In the wake of Alexander Zverev's case, will Nick Kyrgios receive ATP suspension for pleading guilty to assaulting his ex-girlfriend?
Nick Kyrgios appeared in court in Canberra on Friday, facing criminal charges for assault against his ex-girlfriend Chiara Passari back in 2021. Accused of pushing her onto the pavement during a heated argument, the Aussie and his lawyers had unsuccessfully sought to have the case dismissed on mental health grounds last year.
However, Kyrgios shocked the world by pleading guilty on Friday - a course of action not many men, especially not high-profile personalities, opt for. The World No. 20 was not convicted despite the admission of guilt, and his case was eventually dismissed by the judge.
Proclaiming that it was a "single" act of stupidity, the magistrate ruled in Kyrgios' favor and let him walk away a free man. However, calls have now begun ringing on social media from unhappy fans, who are demanding that the 27-year-old at least face some sanctions from the ATP (Association of Tennis Professionals).
Journalist Jon Wertheim is among those asking for action to be taken, siding with the idea that suspension is the right way to go. Will a suspension come forth though? It is hard to tell, given that Nick Kyrgios' case is without precedent in a way.
Only a couple of days ago, the ATP concluded its investigation against Alexander Zverev for domestic abuse against his ex-girlfriend, revealing that the 15-month long investigation did not produce any conclusive evidence. Zverev went scot-free as a result, escaping any disciplinary action.
Even during the course of the investigation there had been no suspension levied on the German, who rose to high as World No. 2 during that period.
Unlike Kyrgios, however, Zverev hadn't plead guilty, and he had fought the case in court - both in Germany and Russia. Speaking out after the ATP gave him the clean chit, the World No. 14 claimed that he had also won both the cases.
Even Nikoloz Basilashvili, who was cleared of three counts of domestic violence charges against his ex-wife last year in a Georgia court, had denied all of the allegations and escaped suspension from the ATP.
This brings us back to Nick Kyrgios and whether the ATP can choose to ignore his admission of guilt. While the magistrate might have seen things a certain way, it is not the job of the men's tennis body to consider whether the Aussie's behavior was a one-off incident or not.
Moreover, the ATP also has to decide whether continued silence on the issue will be seen as them condoning such behavior. Back when Zverev and Basilashvili had been accused of domestic violence, three-time Grand Slam champion Andy Murray openly called out the ATP for its delayed action, even demanding a domestic abuse policy to be in place to take swift action when the need arises.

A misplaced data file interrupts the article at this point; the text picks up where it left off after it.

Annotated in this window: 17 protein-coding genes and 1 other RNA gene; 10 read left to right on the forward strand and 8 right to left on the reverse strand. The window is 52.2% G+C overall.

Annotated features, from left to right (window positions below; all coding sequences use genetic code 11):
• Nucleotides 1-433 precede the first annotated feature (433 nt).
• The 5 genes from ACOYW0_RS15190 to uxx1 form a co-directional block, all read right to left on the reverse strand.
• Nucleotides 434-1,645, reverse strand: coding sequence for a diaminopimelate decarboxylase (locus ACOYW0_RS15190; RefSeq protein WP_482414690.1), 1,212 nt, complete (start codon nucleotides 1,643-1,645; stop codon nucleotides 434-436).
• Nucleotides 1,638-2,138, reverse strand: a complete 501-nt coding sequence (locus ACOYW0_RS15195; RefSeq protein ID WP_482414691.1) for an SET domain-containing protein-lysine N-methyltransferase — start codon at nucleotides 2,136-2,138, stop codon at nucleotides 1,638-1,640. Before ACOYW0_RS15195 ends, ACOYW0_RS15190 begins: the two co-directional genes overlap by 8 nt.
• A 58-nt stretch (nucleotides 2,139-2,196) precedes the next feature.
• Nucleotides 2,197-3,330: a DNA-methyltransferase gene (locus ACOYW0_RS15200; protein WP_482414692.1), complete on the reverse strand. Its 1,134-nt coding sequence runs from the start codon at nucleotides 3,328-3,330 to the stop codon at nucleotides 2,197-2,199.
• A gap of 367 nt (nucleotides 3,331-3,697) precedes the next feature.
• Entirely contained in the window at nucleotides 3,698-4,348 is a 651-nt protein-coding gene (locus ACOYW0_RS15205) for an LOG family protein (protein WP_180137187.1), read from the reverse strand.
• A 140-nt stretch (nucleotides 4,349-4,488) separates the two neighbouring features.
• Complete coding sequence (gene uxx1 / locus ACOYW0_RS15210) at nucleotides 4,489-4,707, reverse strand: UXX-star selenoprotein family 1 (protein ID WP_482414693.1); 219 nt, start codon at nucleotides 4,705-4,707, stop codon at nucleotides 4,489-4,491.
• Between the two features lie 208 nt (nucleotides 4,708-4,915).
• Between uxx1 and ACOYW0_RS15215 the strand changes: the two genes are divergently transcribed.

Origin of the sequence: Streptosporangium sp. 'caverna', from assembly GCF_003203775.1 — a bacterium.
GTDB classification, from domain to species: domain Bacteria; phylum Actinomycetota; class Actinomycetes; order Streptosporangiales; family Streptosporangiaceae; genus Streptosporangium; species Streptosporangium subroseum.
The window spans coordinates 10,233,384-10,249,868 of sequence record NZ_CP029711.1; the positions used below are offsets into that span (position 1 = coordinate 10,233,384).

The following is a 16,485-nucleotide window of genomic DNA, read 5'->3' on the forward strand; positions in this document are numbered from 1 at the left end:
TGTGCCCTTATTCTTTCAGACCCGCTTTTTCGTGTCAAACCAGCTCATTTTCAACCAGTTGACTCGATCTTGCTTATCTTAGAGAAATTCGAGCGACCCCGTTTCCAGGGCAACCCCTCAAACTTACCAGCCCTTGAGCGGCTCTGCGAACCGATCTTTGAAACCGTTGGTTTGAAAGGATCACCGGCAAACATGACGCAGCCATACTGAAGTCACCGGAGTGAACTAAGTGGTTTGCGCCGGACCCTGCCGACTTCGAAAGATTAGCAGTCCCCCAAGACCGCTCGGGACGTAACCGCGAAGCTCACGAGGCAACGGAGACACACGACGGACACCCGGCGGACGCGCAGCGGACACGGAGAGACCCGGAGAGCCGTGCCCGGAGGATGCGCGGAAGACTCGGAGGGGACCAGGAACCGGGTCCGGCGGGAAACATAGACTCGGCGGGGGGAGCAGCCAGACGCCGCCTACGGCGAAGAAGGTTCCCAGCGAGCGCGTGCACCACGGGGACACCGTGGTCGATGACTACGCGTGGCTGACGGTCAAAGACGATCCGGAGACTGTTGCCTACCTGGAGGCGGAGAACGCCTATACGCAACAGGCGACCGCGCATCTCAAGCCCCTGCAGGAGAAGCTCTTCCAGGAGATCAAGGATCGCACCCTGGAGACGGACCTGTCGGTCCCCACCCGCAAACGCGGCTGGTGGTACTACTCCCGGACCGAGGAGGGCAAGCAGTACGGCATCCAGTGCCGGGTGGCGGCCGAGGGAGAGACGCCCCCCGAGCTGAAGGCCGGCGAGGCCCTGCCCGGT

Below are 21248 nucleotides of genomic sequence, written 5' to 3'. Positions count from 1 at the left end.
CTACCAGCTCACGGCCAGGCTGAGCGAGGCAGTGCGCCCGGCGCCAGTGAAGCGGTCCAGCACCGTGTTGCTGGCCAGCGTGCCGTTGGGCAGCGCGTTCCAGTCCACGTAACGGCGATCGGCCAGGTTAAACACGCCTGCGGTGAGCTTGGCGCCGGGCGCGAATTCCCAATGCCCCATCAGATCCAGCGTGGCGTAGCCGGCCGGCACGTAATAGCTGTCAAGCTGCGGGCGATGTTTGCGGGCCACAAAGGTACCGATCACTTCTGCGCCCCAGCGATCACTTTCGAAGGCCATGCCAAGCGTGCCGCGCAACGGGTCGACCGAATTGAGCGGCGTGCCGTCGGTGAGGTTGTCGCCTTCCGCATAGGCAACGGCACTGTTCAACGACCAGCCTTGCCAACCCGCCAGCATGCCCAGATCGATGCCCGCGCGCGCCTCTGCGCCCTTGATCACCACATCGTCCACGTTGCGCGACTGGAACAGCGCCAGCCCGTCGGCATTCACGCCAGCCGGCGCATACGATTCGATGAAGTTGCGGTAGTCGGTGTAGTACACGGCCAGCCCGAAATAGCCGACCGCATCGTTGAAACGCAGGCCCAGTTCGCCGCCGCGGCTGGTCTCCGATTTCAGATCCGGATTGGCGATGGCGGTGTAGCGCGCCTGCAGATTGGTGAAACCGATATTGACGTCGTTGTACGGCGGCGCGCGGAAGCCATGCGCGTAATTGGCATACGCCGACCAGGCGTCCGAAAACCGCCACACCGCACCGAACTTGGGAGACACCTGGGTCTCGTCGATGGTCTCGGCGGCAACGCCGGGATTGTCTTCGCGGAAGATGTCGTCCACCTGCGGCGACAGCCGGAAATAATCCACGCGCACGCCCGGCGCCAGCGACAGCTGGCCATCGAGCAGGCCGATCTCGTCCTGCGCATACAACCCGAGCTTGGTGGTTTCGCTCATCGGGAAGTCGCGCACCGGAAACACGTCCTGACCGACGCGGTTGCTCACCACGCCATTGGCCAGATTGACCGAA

"Obviously I don’t think they actually came out and said anything for… well I don’t know how long it was.. but it go certainly was not immediate. It was over a week after it came out. I have read some stuff, and obviously tennis doesn’t have a domestic abuse policy so that is obviously something we as a sport should be looking into," Murray said.
No such measures have been taken, and in fact, the problem has only gone from bad to worse. But now the ATP has a chance to set things right, and to show the world that it is indeed a reputable institution that is not afraid to set a precedent.
Time will tell how the powers that be choose to go about it, especially in the case of someone like Nick Kyrgios, who is considered a media darling.
Contrasting responses from Nick Kyrgios and Alexander Zverev after their respective case dismissals
After the completion of the ATP investigation, Alexander Zverev appeared ecstatic, declaring that "justice had prevailed." Zverev reiterated that he had always pushed back against the "baseless allegations" made against him.
"From the beginning, I have maintained my innocence and denied the baseless allegations made against me. I am grateful that this is finally resolved and my priority now is recovering from injury and concentrating on what I love most in this world - tennis," Zverev said. "We followed the long and difficult process and justice has prevailed."
Nick Kyrgios, on the other hand, was more pensive and introspective after escaping conviction. The Aussie claimed that he regretted his behavior and that he was sorry for acting the way he did. He further stated that he was in a bad place "mentally" at the time and that he was still in the process of working on it, hoping to get to a better place soon.
“I was not in a good place when this happened and I reacted to a difficult situation in a way I deeply regret. I know it wasn’t OK and I am sincerely sorry for the hurt I caused," Nick Kyrgios said. "Mental health is tough. Life can seem overwhelming. But I have found that getting help and working on myself has allowed me to feel better."